Betty Tompkins' Raw Material at MO.CO. Montpellier was a revelatory survey spanning the formidable figurative painter's career from the 1960s to present. Known for her unabashed portrayals of the female body and sexual desire, Tompkins has been shunned, seized, censored and celebrated in the five decades since she first began her iconic Fuck Paintings series. Since then, she has ceaselessly questioned the rules of representation of women's bodies and what governs them.
Tompkins is known first and foremost for her large-format Fuck Paintings, a series of canvases that she began in 1969, whose representation of penetrative sex was drawn from pornographic photos. The series has gained renown for having been subjected to censorship numerous times.
The artist uses a cold and restrained palette of black, white and grey to paint images taken from pornographic sources in series including the Fuck Paintings, Cunt, and Pussy Paintings. Stylistically close to Photorealism, the cropped and blurred images are created with a spray gun on coloured, pastel background. In other series, the artist superposes snippets and quotations of misogynistic language on to the images.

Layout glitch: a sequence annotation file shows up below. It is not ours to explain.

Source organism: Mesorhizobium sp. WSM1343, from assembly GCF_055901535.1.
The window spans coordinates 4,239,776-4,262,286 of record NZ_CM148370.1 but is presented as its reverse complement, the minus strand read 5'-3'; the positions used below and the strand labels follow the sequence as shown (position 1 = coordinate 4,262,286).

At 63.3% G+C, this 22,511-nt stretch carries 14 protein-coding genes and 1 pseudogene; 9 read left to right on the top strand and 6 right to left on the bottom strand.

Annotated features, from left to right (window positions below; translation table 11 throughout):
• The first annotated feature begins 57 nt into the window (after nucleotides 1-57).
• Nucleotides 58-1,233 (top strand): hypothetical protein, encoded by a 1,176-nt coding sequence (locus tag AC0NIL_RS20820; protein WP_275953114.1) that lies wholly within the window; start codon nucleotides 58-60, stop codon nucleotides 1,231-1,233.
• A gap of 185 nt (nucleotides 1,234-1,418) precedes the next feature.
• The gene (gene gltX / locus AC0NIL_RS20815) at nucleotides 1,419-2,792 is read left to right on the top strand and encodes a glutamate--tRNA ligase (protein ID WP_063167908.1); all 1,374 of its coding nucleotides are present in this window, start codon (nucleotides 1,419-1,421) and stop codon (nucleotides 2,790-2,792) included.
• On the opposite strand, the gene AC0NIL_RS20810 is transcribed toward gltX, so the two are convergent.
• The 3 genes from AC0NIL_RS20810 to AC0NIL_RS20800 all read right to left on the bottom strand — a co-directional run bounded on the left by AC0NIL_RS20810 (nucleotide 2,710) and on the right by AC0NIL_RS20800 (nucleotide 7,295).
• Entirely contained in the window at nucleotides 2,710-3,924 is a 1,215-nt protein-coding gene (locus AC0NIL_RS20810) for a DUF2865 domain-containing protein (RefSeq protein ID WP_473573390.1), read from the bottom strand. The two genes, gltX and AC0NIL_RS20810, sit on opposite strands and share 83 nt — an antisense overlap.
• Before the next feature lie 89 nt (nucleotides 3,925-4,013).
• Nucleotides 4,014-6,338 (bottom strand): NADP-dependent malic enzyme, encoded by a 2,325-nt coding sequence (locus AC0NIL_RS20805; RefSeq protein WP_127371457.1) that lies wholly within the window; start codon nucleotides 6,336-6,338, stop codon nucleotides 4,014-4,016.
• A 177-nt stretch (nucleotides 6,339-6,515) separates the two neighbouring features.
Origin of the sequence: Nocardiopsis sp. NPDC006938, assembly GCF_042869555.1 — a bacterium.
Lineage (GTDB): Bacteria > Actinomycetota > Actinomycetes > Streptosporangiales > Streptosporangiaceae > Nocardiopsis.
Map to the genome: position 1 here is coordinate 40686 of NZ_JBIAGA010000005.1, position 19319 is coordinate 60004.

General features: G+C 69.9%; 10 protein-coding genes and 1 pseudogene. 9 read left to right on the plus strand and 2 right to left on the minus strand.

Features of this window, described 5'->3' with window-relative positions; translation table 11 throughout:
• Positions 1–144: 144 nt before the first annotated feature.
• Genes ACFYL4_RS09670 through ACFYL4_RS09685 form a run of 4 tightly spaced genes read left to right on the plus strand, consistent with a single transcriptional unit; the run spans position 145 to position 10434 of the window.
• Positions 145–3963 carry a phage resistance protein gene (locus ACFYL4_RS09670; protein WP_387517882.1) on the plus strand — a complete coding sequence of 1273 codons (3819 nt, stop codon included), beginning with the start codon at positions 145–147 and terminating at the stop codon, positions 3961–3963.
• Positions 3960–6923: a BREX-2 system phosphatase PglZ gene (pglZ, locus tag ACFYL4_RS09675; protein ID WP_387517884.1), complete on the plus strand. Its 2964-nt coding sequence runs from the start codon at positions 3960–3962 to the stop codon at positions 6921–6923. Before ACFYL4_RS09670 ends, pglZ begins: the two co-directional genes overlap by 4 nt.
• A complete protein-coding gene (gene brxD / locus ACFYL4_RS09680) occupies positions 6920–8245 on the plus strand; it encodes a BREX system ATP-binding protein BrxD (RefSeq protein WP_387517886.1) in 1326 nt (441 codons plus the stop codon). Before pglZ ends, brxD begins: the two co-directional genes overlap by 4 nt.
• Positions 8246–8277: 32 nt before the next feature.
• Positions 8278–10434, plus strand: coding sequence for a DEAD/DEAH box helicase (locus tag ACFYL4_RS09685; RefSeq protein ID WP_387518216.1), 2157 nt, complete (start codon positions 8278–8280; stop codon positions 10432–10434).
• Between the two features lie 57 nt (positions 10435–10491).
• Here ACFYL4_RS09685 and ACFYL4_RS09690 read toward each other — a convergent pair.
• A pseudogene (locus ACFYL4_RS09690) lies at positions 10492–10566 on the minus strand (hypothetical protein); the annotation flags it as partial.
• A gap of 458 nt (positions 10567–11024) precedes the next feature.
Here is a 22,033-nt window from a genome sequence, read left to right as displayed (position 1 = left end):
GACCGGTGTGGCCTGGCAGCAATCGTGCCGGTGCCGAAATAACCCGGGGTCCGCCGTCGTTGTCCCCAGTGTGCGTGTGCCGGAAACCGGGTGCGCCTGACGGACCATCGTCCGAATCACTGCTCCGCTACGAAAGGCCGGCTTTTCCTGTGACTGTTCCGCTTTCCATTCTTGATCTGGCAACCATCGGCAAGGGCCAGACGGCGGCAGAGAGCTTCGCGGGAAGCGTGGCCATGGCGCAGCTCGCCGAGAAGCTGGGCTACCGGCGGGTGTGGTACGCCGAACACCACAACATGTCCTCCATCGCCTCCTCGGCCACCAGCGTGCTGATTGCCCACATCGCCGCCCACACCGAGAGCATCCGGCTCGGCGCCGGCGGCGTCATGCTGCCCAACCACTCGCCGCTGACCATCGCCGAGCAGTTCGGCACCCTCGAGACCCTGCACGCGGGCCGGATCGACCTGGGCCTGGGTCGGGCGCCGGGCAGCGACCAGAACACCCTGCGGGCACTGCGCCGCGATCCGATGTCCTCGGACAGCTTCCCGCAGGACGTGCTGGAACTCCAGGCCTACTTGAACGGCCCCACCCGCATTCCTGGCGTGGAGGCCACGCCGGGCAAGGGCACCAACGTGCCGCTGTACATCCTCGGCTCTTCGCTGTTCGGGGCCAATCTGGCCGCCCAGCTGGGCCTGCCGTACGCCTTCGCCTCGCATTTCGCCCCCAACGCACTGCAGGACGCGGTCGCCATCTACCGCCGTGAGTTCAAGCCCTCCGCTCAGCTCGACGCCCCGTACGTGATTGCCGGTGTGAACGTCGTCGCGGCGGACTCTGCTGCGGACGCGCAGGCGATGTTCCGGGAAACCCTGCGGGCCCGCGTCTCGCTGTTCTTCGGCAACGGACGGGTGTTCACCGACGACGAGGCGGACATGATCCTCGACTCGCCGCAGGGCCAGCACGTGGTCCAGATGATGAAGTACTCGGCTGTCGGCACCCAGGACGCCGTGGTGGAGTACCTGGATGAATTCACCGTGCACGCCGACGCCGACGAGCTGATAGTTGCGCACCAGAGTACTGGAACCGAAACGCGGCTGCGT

Even though her paintings, due to their explicit nature, have been rarely exhibited, Betty Tompkins’ work has nevertheless influenced later generations of artists.
The exhibition Betty Tompkins: Raw Material is accompanied by a publication with specially commissioned texts by Nicolas Bourriaud, Alison M. Gingeras and Géraldine Gourbe, as well as a conversation with the artist.
"Looking at the Fuck Paintings today offers us a black box, the intangible memory of a process of invisibilization, which was motivated at the time, for diametrically opposed reasons, by conservative morals and feminist opprobrium. In both instances, these prejudices prompted harsh social and aesthetic sanctions against the artists involved. The “perverse” aspect of Tompkins’ paintings shattered the entire historical and cultural construct of implicit and explicit censorship, and we are now witnessing this legacy today."
Géraldine Gourbe, "Fuck Paintings: Radical Passivity, Visual Pleasure, and Queerness," Exhibition Catalogue Essay